Nanotechnology has become a general-purpose technology that could play a major role in research and development for the next decade.
This multidisciplinary technique involves conducting science, engineering and technology at 1 to 100 nanometers. New materials and devices can be created with potential applications in areas like nanomedicine, nanoelectronics and consumer products such as scratchproof eyeglasses and sunscreens.
“Think about the size of a billionth of a meter,” described Dr. Hari Singh, associate professor of plant science and biotechnology at Fort Valley State University. “We are utilizing extraordinary properties of materials at very small levels.”
He explained that materials at the nanoscale have enhanced properties like higher strength, lighter weight, higher thermal stability, greater chemical reactivity and more in comparison to their larger-scale counterparts.
“Nanotechnology is like health care. You cannot escape it,” Singh emphasized. “This technology is used everywhere. It is the future.”
Therefore, the accelerated growth of this industry has created a high demand for undergraduate and graduate students who have solid training and adequate knowledge of nanotechnology. Contributing to this demand, Singh is using a $137,165 grant from the Title III FUTURE Act funding on his proposal titled, “Creating Awareness and Training Opportunities in Nanotechnology (CATON).”
“Though there is a strong demand in both industry and government for graduates with training in nanotechnology, the growth of students graduating in this field was only at 2.99 percent in 2017,” Singh said.
The FVSU researcher added that the percentage of graduates from Historically Black Colleges and Universities (HBCUs) is even less or none. He aims to strengthen academic instruction in nanotechnology by developing a nanotechnology laboratory at FVSU. The goal is to bring awareness and training opportunities for experiential learning and hands-on experience in this field.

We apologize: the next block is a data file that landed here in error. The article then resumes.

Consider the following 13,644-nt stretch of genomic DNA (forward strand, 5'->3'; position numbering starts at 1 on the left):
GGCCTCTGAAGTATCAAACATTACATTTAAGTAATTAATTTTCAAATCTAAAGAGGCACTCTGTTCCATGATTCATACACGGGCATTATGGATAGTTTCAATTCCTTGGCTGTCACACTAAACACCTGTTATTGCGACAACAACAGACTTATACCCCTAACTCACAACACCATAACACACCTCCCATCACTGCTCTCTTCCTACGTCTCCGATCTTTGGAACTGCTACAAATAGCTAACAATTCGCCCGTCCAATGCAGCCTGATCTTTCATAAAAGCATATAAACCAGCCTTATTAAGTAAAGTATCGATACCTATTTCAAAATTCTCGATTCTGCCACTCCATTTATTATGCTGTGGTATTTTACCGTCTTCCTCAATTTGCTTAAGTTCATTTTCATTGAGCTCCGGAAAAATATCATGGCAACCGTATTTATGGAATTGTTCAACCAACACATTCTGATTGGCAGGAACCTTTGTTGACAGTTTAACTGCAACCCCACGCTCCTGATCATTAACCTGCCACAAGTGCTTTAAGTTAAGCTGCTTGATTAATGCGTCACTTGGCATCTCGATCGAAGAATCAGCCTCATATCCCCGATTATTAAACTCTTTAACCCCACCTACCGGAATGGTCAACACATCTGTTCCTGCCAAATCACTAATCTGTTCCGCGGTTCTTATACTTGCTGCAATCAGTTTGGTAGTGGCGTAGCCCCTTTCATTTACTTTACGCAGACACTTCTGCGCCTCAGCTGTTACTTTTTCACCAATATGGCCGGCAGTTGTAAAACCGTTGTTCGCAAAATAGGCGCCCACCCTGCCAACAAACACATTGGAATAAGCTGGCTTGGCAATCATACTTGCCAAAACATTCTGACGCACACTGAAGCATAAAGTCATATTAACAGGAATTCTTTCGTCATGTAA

“The focus of this grant is on academic quality. We want to prepare our students for careers with upcoming trends in science, engineering and technology,” Singh said.
With the Title III grant, Singh plans to introduce this unique technology to undergraduates through a two-week peer mentoring training workshop starting in summer 2021. This training will include lectures and hands-on experiences in the laboratory. Other opportunities will involve research training through a STEM (science, technology, engineering and mathematics) senior research project and a full-day workshop called, “Know-Nano@FVSU.” This workshop will be open to any students in a STEM discipline. In addition, students will attend a specialized conference with faculty.
Biotechnology graduate students Arlese Owens and Jacquez Smith are using their nanotechnology skills to experiment with superabsorbent hydrogels.
“This material can be used in agriculture, pharmaceuticals and textiles,” Smith noted.
As part of her thesis, Owens is researching the extraction of biomass from waste to reduce water irrigation. The Fort Valley, Georgia, native is interested in continuing a career in research to help maintain water flow and food supply for the world. Assisting on the project, Smith, who is a native of Perry, Georgia, aspires to become a biotechnology entrepreneur.
Both students enjoy working in the biotechnology laboratory and engaging in nanotechnology research.
“Studying this technology is valuable because it keeps us on track for future job placement,” Owens said. “We will already have the knowledge.”
Dr. Ralph Noble, dean of FVSU’s College of Agriculture, Family Sciences and Technology, congratulated Singh on receiving the $137,165 grant. He is excited about the impact Singh’s proposed activities could have on students in STEM disciplines.
The Department of Education supports this project through the Title III Part F Fostering Undergraduate Talent by Unlocking Resources for Education (FUTURE) Act Funding. The grant is funded from 2020-2025.